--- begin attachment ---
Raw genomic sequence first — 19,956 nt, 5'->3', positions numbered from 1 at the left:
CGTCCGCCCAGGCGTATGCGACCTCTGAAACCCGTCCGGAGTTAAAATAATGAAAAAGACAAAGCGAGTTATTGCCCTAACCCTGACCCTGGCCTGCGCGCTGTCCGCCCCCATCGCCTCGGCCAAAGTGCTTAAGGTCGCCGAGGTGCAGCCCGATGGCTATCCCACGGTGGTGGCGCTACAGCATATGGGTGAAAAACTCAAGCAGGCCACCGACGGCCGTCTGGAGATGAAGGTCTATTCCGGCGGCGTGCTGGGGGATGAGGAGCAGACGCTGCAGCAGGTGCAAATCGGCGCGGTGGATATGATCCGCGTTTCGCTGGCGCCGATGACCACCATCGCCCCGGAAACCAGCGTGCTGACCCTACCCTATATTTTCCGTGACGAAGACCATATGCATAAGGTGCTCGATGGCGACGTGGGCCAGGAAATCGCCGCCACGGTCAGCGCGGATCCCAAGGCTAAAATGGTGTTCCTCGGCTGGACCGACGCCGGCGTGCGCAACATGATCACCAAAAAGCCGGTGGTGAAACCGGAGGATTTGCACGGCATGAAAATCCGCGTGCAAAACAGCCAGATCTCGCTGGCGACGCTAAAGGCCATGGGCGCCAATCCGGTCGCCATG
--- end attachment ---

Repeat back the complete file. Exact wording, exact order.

Raw genomic sequence first — 19,956 nt, 5'->3', positions numbered from 1 at the left:
CGTCCGCCCAGGCGTATGCGACCTCTGAAACCCGTCCGGAGTTAAAATAATGAAAAAGACAAAGCGAGTTATTGCCCTAACCCTGACCCTGGCCTGCGCGCTGTCCGCCCCCATCGCCTCGGCCAAAGTGCTTAAGGTCGCCGAGGTGCAGCCCGATGGCTATCCCACGGTGGTGGCGCTACAGCATATGGGTGAAAAACTCAAGCAGGCCACCGACGGCCGTCTGGAGATGAAGGTCTATTCCGGCGGCGTGCTGGGGGATGAGGAGCAGACGCTGCAGCAGGTGCAAATCGGCGCGGTGGATATGATCCGCGTTTCGCTGGCGCCGATGACCACCATCGCCCCGGAAACCAGCGTGCTGACCCTACCCTATATTTTCCGTGACGAAGACCATATGCATAAGGTGCTCGATGGCGACGTGGGCCAGGAAATCGCCGCCACGGTCAGCGCGGATCCCAAGGCTAAAATGGTGTTCCTCGGCTGGACCGACGCCGGCGTGCGCAACATGATCACCAAAAAGCCGGTGGTGAAACCGGAGGATTTGCACGGCATGAAAATCCGCGTGCAAAACAGCCAGATCTCGCTGGCGACGCTAAAGGCCATGGGCGCCAATCCGGTCGCCATG